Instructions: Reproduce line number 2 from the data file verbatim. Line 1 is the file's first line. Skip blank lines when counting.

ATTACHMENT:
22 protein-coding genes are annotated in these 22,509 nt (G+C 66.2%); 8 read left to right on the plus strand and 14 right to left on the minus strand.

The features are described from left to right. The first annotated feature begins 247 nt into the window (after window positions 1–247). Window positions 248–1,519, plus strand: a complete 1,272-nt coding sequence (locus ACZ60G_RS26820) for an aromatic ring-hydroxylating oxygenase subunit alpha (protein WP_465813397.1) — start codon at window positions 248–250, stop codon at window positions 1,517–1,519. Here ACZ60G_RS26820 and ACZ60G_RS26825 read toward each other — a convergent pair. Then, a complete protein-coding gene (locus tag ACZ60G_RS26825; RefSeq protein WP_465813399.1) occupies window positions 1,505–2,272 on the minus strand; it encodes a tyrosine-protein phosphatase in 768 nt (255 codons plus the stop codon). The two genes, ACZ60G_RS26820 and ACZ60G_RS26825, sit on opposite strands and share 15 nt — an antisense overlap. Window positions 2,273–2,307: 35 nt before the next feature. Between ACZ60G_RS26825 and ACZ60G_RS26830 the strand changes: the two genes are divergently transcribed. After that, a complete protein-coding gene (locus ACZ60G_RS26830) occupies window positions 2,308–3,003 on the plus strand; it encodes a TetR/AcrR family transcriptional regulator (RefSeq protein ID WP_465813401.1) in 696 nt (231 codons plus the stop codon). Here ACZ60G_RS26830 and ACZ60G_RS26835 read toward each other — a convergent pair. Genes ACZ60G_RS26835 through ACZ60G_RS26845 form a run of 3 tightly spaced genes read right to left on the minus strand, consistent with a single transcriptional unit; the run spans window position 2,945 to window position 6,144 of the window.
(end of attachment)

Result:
The features are described from left to right. The first annotated feature begins 247 nt into the window (after window positions 1–247). Window positions 248–1,519, plus strand: a complete 1,272-nt coding sequence (locus ACZ60G_RS26820) for an aromatic ring-hydroxylating oxygenase subunit alpha (protein WP_465813397.1) — start codon at window positions 248–250, stop codon at window positions 1,517–1,519. Here ACZ60G_RS26820 and ACZ60G_RS26825 read toward each other — a convergent pair. Then, a complete protein-coding gene (locus tag ACZ60G_RS26825; RefSeq protein WP_465813399.1) occupies window positions 1,505–2,272 on the minus strand; it encodes a tyrosine-protein phosphatase in 768 nt (255 codons plus the stop codon). The two genes, ACZ60G_RS26820 and ACZ60G_RS26825, sit on opposite strands and share 15 nt — an antisense overlap. Window positions 2,273–2,307: 35 nt before the next feature. Between ACZ60G_RS26825 and ACZ60G_RS26830 the strand changes: the two genes are divergently transcribed. After that, a complete protein-coding gene (locus ACZ60G_RS26830) occupies window positions 2,308–3,003 on the plus strand; it encodes a TetR/AcrR family transcriptional regulator (RefSeq protein ID WP_465813401.1) in 696 nt (231 codons plus the stop codon). Here ACZ60G_RS26830 and ACZ60G_RS26835 read toward each other — a convergent pair. Genes ACZ60G_RS26835 through ACZ60G_RS26845 form a run of 3 tightly spaced genes read right to left on the minus strand, consistent with a single transcriptional unit; the run spans window position 2,945 to window position 6,144 of the window.